Wednesday, November 7, 2001 - Waxing
Cerax Ski Wax

- By: Matthias Ahrens

CERAX is proud to continue its partnership with Cross Country Canada in this Olympic Season. As we are entering a new generation of technology, I'd like to give you a brief summary of the evolution of waxing:

It was a hundred years ago in 1903, that the first wax was commercially sold and for a long time those tar waxes would impregnate the wooden skibases.

It took until the early seventies, and the development of plastic skis, for wax mixtures to be made with natural raw materials such as paraffin and microwax. These are chains of carbon hydroxide molecules and today we call them the "wax of the first generation".

"Wax of the second generation" followed in 1987 with the first synthetic waxes. These waxes were designed by chemists and we know them as fluor waxes. The big advantage it provided was to exchange the hydro atoms with fluor atoms to create high water repellency. The right mixture of paraffin, microwax, synthetic paraffin and fluoro carbon wax provided waxes for all conditions and temperatures, but also made wax choice more difficult and with the necessity sublayering, very costly.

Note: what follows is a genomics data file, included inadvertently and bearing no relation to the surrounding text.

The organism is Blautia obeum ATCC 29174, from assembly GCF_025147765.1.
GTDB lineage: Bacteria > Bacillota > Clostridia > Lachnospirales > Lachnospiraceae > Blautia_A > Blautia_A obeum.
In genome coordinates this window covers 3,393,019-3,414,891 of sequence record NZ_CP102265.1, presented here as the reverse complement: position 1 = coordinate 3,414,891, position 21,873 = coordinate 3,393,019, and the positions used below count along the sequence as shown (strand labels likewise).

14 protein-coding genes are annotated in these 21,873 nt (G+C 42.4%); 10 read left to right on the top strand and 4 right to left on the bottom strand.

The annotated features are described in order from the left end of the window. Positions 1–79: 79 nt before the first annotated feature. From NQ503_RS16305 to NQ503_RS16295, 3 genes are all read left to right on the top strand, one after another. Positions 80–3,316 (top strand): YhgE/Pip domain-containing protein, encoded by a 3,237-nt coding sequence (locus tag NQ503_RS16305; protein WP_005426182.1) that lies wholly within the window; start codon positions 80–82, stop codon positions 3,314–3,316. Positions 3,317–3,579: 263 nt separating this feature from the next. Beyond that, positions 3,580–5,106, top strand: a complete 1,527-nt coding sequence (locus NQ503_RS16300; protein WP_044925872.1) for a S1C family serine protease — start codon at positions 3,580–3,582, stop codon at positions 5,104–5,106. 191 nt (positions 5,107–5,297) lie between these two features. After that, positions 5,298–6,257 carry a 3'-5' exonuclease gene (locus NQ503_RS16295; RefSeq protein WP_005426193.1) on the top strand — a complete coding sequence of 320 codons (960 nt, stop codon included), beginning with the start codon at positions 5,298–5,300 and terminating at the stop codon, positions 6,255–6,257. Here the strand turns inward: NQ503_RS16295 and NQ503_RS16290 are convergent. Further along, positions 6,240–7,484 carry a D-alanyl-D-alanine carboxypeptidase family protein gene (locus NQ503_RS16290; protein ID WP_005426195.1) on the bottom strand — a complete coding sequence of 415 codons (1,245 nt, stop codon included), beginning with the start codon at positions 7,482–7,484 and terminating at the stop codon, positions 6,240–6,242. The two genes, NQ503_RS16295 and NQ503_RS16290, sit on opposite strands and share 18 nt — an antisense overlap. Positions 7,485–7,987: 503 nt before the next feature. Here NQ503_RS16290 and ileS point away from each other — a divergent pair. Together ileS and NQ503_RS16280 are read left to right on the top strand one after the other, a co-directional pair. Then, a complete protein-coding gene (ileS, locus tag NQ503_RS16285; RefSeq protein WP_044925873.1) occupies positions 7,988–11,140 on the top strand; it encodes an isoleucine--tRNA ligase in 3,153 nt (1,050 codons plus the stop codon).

Now we are at the gate of "Wax of the third generation". You could also call it Nanogate, since it is designed using the most recent nanotechnology. The process is a polymerisation of molecules with the advantage of adjustable chainlength and their extensions to other molecules. These new polymers are matching the hardness of the skibase and the abrasiveness of the snow and are chosen based on snow structure, not on temperature.

Here are some main advantages:

  • no hotsealing of base with iron